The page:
Twitter announced this weekend that around 250,000 of its users’ accounts have been accessed by unauthorized sources. Affected accounts may have had their usernames, email addresses, session ID’s, and passwords compromised by the hackers.
To prevent further intrusion, Twitter has reset the passwords of all impacted users and sent an e-mail alert notifying them they would have to change their passwords. The social media giant does not believe the hackings were the work of amateurs, nor that it was an isolated incident; this declaration comes shortly after similar ones from both the New York Times and Wall Street Journal.
Both the Times and the Journal attribute their hackings to sources in China with links to the country’s government. According to the Wall Street Journal, Chinese hackers have been targeting major US media companies for years, predominantly for the purpose of monitoring their coverage of China. By spying on system files and company e-mails, the government is sometimes able to identify would-be anonymous sources who aid reporters on issues that are considered sensitive by China’s communist party; these sources sometimes become hard to contact after the hackings occur. Authorities have been known to punish citizens for giving information to foreign reporters.
It is believed that the goals of the hackings range from insider trading and spying on industry to tracking information which could be harmful to China’s ruling class. James Lewis, an advisor to US officials on cyber security, says "The Communist Party really fears information and they can see their control unraveling as people read about corruption and officials with huge bank portfolios… information is an existential threat to these regimes."
Lewis’ description falls in line with the New York Times report that it has been the subject of consistent hackings for four straight months, following a story it ran on Chinese Prime Minister Wen Jiabao’s family amassing a fortune worth billions of dollars through various business dealings. The method of the attacks—which were used to gain access to the e-mail account of the reporter who wrote the story on Wen Jiabao, as well as account and password information of many other employees—exhibited traits security experts have come to associate with the Chinese military.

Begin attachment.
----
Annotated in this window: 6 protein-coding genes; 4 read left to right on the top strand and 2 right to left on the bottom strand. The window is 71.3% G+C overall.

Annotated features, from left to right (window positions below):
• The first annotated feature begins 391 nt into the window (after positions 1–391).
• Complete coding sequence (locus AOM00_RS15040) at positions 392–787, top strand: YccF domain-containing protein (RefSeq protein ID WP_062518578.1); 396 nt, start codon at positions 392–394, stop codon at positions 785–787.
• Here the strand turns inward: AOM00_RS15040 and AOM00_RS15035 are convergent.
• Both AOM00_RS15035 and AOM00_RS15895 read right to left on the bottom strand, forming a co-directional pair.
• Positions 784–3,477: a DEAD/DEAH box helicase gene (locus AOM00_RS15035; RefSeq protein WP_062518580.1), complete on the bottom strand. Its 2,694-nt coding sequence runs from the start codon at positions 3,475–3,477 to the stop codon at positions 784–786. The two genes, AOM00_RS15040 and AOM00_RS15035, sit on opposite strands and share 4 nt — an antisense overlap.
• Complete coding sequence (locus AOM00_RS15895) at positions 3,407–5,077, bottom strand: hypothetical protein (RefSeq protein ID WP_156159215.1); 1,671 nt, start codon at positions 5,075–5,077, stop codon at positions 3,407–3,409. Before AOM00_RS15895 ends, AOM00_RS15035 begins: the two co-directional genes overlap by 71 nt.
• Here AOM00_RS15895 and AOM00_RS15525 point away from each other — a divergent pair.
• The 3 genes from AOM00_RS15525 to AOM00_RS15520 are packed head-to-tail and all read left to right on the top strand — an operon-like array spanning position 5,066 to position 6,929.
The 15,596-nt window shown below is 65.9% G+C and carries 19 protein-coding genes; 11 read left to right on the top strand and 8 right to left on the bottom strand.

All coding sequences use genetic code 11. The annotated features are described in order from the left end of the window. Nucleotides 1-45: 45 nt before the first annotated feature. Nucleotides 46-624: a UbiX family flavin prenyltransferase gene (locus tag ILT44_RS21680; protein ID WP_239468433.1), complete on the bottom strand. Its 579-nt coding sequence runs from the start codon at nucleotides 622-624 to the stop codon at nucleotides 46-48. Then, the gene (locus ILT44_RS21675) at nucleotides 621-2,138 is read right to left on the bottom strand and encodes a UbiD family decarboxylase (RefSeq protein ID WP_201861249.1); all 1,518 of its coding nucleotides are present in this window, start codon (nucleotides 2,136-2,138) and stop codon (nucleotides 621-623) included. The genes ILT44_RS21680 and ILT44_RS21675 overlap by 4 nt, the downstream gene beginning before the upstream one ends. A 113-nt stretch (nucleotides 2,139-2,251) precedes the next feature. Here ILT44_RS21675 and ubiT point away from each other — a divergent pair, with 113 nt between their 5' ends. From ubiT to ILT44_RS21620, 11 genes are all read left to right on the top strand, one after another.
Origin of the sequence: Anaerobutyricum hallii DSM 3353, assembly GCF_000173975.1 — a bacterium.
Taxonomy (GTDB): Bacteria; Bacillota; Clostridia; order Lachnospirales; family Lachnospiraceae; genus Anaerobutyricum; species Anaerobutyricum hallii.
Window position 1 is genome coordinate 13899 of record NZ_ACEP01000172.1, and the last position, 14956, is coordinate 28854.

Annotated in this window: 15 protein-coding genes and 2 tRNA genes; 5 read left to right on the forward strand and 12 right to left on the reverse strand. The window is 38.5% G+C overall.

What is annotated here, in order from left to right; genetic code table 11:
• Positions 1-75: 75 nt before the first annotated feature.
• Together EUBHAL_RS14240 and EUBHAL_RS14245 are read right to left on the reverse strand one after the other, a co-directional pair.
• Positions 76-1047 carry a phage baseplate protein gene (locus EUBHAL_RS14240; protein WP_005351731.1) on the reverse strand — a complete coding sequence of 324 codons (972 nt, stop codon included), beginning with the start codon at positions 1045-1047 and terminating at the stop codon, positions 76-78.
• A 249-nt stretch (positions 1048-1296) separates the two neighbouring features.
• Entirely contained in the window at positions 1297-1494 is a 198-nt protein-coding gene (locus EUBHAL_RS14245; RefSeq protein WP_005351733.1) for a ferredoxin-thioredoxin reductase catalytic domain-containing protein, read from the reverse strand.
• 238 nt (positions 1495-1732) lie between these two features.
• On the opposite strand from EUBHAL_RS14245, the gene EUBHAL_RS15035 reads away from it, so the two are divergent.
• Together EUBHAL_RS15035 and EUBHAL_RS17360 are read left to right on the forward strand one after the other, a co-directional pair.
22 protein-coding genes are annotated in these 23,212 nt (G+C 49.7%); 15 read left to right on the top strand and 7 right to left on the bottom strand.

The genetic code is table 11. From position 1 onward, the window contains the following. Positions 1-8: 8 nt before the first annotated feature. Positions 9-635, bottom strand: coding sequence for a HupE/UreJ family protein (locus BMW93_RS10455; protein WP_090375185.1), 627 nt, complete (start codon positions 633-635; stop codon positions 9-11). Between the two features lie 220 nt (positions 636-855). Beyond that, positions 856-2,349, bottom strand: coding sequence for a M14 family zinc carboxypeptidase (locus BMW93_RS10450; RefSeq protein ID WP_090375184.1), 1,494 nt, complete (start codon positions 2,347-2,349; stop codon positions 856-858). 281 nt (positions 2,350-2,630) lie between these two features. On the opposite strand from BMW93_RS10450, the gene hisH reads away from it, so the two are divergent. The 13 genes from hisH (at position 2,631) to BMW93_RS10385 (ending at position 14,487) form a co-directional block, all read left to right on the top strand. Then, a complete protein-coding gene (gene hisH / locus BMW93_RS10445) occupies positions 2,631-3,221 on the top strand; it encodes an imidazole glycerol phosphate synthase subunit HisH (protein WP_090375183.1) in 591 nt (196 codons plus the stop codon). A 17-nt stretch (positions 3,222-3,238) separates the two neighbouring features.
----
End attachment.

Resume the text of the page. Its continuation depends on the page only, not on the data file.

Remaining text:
As has been the case with many previous attacks, including those on US military contractors, the hackers first gained access to the computers of various American universities with the use of malware, then routed their hackings through the schools in an unsuccessful attempt to disguise their true origin.
These are only the latest happenings in a series of attacks on US media. Last year, Bloomberg News had been the subject of Chinese interest after it published an article on the accumulation of wealth by then-Vice President Xi Jingping, though the hackers failed to compromise any of Bloomberg’s systems at the time.
Google and EMC have both been breached by the Chinese government, and Dow Jones & Co. announced on Thursday that its systems had also been infiltrated by hackers to monitor coverage on China. A US congressional report from October also warned businesses to be weary of Chinese telecommunications companies, which are believed to have been engaged in espionage on behalf of their government.
Despite the trail of digital breadcrumbs leading directly back to China, much of the exhibited behavior being characteristic of the country’s hackers, and the primary concerns of the hackers while rummaging around in the New York Times and Dow Jones’ systems being reports on China and the corruption of its officials, the country has denied any involvement in the attacks.
Geng Shuang, the spokesperson of the Chinese Embassy, has said “It is irresponsible to make such an allegation without solid proof and evidence… The Chinese government prohibits cyberattacks and has done what it can to combat such activities in accordance with Chinese laws." When asked about the evidence which lead directly back to China, the country’s Ministry of National Defense stated “Chinese laws prohibit any action including hacking that damages Internet security… to accuse the Chinese military of launching cyberattacks without solid proof is unprofessional and baseless.”
That China would not implicate itself by admitting to these actions is unsurprising, but it has not offered an explanation for the evidence pointing in its direction.